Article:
And from Cinnamon the Hamster’s POV, I’m sure he was staring out in space thinking, “If I knew the humans were unconscious when it gets dark, I would have partied like this long ago!”


  1. I'm glad it was only Cinnamon visiting! Your story reminds me of the situations when you see someone, a neighbor, or coworker maybe, but out of context and so you don't recognize them at first. Like if your neighbor is filling their car at the gas pump beside you, or a coworker in the library. Sometimes it takes a moment for the connection to click!

  2. Deb, there are mornings in front of the mirror like that for me too. Also, in front of my life.

    But oh well. ;)

  3. Joanne, I had meant to mention that phenomenon too. That happens to me all the time! It's very weird.

    And, Gae and Deb, yes, yes. The unfamiliar person in the mirror, argh...

  4. I really like this post because it is true. AND expecially for me if i don't understand something i just don't see it. It just really realte's to me. and with the hamester cinnamon,if i woke up and seen something in my bedroom like that I would be afraid too. I have a reallllllly big thing when it comes to small animals like that. I hate things like mice and rats and yes even little hamsters, because they remind me of mice.

  5. "They could not see what they just could not take in. There are mornings in front of the mirror like that for me."

    Oh, God. Groan. No truer words have ever been spoken.

  6. teehee--Oh, I love it! Cinnamin is SO CUTE! I think perspective, too, is huge. One of my professors (I have an MS in Psych) told a story about being on the Willamette River in a boat as it got dark and seeing this strange hovering light--thinking UFO or some such thing, then noting another one. It took him a LONG time to realize a really huge barge was coming straight at them--it was just too close to them for them to realize the two lights on opposite sides of them were part of the same thing. (they got out of there fast, but almost got hit)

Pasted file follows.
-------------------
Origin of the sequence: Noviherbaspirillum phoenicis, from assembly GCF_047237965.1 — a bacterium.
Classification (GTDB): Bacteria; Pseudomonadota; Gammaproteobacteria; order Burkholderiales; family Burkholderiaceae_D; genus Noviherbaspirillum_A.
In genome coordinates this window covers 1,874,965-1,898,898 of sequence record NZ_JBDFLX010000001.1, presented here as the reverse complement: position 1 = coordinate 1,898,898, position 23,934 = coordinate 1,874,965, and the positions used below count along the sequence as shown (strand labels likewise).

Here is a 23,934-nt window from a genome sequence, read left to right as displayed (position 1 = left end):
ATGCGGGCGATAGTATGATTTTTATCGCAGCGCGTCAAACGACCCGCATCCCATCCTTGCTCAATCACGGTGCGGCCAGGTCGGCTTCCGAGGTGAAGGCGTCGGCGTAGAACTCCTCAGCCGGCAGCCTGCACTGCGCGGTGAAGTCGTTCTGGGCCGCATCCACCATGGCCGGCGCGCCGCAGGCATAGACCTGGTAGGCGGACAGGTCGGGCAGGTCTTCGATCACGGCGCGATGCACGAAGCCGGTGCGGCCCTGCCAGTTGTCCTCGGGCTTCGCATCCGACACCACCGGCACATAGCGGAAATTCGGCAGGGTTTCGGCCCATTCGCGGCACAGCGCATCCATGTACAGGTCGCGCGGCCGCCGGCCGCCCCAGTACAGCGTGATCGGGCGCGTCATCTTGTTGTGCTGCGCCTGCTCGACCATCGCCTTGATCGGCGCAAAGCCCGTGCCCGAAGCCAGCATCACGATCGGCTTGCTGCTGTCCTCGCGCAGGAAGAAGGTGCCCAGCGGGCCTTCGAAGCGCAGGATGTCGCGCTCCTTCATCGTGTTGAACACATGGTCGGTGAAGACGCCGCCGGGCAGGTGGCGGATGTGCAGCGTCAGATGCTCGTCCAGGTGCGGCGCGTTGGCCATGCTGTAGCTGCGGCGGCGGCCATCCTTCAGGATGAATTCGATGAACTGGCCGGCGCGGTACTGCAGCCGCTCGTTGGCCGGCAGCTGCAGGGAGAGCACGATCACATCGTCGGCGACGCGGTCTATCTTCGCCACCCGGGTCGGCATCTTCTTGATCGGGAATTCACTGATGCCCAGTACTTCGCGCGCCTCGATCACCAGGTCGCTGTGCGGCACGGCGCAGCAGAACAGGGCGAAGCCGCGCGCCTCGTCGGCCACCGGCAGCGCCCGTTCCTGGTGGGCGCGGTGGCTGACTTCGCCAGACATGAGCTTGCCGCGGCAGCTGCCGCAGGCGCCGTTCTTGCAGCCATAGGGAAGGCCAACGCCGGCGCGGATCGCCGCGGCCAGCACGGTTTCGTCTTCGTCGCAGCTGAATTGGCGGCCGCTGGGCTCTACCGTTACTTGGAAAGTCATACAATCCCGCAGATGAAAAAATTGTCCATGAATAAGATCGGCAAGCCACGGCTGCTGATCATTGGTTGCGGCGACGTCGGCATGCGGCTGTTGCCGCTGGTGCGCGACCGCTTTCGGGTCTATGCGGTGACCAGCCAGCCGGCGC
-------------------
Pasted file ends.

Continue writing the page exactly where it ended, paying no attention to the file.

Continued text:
When you are thinking one way, it can be REALLY hard to change speeds!

  7. Now that's a scary one. But why does it happen, I wonder, with things that are familiar to us -- like people and things we see every day???

  8. Me to my son: I told you to put all your dirty clothes in the hamper. Pick up that sock.

    Son looking around and around: What sock?

    Me: That sock! That one right there! By your left foot!

    Son looks all around left foot and fails to see the sock that is almost touching him.

    Me: Pick up the sock and put it in your hamper!

    Son: What sock?!?!?

    Me: THAT SOCK!!!

    Son FINALLY seeing the sock his eyes have passed over at least a dozen times: OOoohhh! That sock! I didn't see it.


  9. I am kinda like that now that I am in collage.My friends may see something that I can be looking the same thing but because I don't get it I don't see it.Like when the professiora ask a question in english the other day, about a book we were reading Yes I was following a long, and I had read the book, but I didn't know what he was talking about, so I didn't see what he was asking me. I just did not see it because I didn;t understand it. I am like that sometimes.

  10. I loved that film What the Bleep ( I own it) loved that story about not seeing the ships. You know what I can't see? That I'm not still thirty.

  11. Yes, yes, I can also relate to the mirror thing. I had my passport picture taken today and had the same feelings: who is that ghastly creature staring back at me?

    I have heard that story about the ships not being seen before. Somehow, I don't believe it. (I loved the film by the way.) I mean, if a big black hexagonal thing with green feet sticking out of it and giant red lips appeared on my door step, I'd definitely see it, wouldn't I? Or am I missing something? A plane looks like a bird and so that deduction doesn't surprise me, but I can't buy that they didn't SEE the ships, even if they didn't understand them.
    Hehehe to the socks....

  12. If someone could teach me how not to see the dirt, dust and hairballs in my house, I'd be one happy camper. Alas, it seems I am far too familiar with them!

  13. Between Lisa's dust and Rigel's son's sock, what a useful tool this "not seeing" could be...

    And, Rosina, I do kinda believe it, only because it happened so viscerally to me. Maybe the natives thought the ships were gathering clouds in the horizon, or waves. Something else legit...